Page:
In B.C.’s forests, a debate over watershed science with lives and billions at stake

By Brenna Owen, The Canadian Press

Ross Muirhead stood at the edge of a forestry cut block filled with stumps, rain pelting down as he watched the water rushing over the barren ground.

The environmental advocate was storm-watching during the atmospheric river disaster that swamped southwestern British Columbia in November 2021.

Muirhead says that without a healthy forest to help absorb the excess water, it was gushing toward a creek near the Sunshine Coast community of Halfmoon Bay.

“It was just complete surface run-off,” he says.

Muirhead went to see what was happening near the outlet of the creek and found highway crews already working — water and debris had caused a “complete engineering failure” of a culvert and the road on top of it, he says.

It was one of at least six washouts along a 40-kilometre stretch between Halfmoon Bay and Gibsons, says Muirhead, who lives in neighbouring Roberts Creek. He’s the founder of the group Elphinstone Logging Focus, named after the local mountain.

“These culverts are undersized for climate-change conditions, with atmospheric river events,” he says. “All across the Sunshine Coast, the majority of them were designed and put in place in the 1950s, when the highway was engineered.”

Now, Muirhead says he’s worried about plans for additional logging on the slopes of Mount Elphinstone, about half an hour’s drive north of his home. 

He’s not alone. The harvesting plan has caught the attention of local officials, concerned about a situation that represents a case study on the effects of logging on forest hydrology and flooding, and how such risks are assessed in B.C.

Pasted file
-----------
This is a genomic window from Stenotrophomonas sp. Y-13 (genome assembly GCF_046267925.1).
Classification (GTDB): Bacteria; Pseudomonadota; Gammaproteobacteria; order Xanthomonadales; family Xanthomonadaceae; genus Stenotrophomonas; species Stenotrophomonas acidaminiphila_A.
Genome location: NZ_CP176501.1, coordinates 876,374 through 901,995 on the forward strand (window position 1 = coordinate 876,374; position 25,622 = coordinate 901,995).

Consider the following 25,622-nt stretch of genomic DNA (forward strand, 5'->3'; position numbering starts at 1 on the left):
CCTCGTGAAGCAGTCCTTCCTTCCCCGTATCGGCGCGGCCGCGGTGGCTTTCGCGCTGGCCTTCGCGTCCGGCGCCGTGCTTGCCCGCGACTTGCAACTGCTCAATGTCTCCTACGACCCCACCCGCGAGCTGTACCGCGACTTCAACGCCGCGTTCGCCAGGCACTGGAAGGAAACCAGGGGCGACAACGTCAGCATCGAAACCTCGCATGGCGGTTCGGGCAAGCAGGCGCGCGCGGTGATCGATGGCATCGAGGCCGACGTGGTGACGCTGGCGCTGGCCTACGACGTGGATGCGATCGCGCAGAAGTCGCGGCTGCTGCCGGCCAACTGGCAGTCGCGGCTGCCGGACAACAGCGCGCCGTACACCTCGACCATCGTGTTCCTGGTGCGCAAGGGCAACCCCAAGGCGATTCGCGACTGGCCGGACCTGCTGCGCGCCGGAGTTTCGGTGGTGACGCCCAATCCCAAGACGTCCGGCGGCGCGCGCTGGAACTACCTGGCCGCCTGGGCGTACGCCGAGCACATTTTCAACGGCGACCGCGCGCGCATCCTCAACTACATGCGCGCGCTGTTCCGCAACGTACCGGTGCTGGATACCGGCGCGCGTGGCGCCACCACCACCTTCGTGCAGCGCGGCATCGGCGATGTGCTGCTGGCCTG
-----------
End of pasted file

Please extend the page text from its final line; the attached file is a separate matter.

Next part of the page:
Scientists say the stakes in getting it right are huge, with lives and billions of dollars in the balance during climate-related extremes in a province where clear-cutting has been a dominant practice for decades, affecting large swaths of the landscape.

The province’s logging agency, BC Timber Sales, was set to decide by the end of this month whether the Mount Elphinstone harvesting rights will be put up for auction in April.

The agency reduced the potential area available for logging to a total of 13 hectares over two cut blocks following a watershed assessment last year, and says it has committed to harvesting only half of what the Mount Elphinstone area can “sustainably support.” A public information bulletin says the method would be “partial cutting,” with 500 trees left standing in addition to substantial patches set aside for wildlife and reserves.

But Muirhead is still concerned about the effects of additional harvesting and the extension of logging roads on a landscape that he describes as “dying from a thousand cuts” sustained over more than a century of development.

The board of the Sunshine Coast Regional District wrote a letter to provincial officials last month asking for the cut blocks to be removed from the BC Timber Sales operating plan. It also requested further hydrological studies to evaluate the potential effects of logging on properties downstream.

The agenda for the board’s meeting in March includes a reply from Pierre Aubin, a professional forester with BC Timber Sales on the Sunshine Coast. His letter says the agency is implementing all of the recommendations from the existing watershed assessment completed by the consulting company Polar Geoscience.

The study did reveal infrastructure that was “potentially undersized in light of climate change projections,” including crossings on “urban” roads, Aubin says in the letter dated Feb. 22.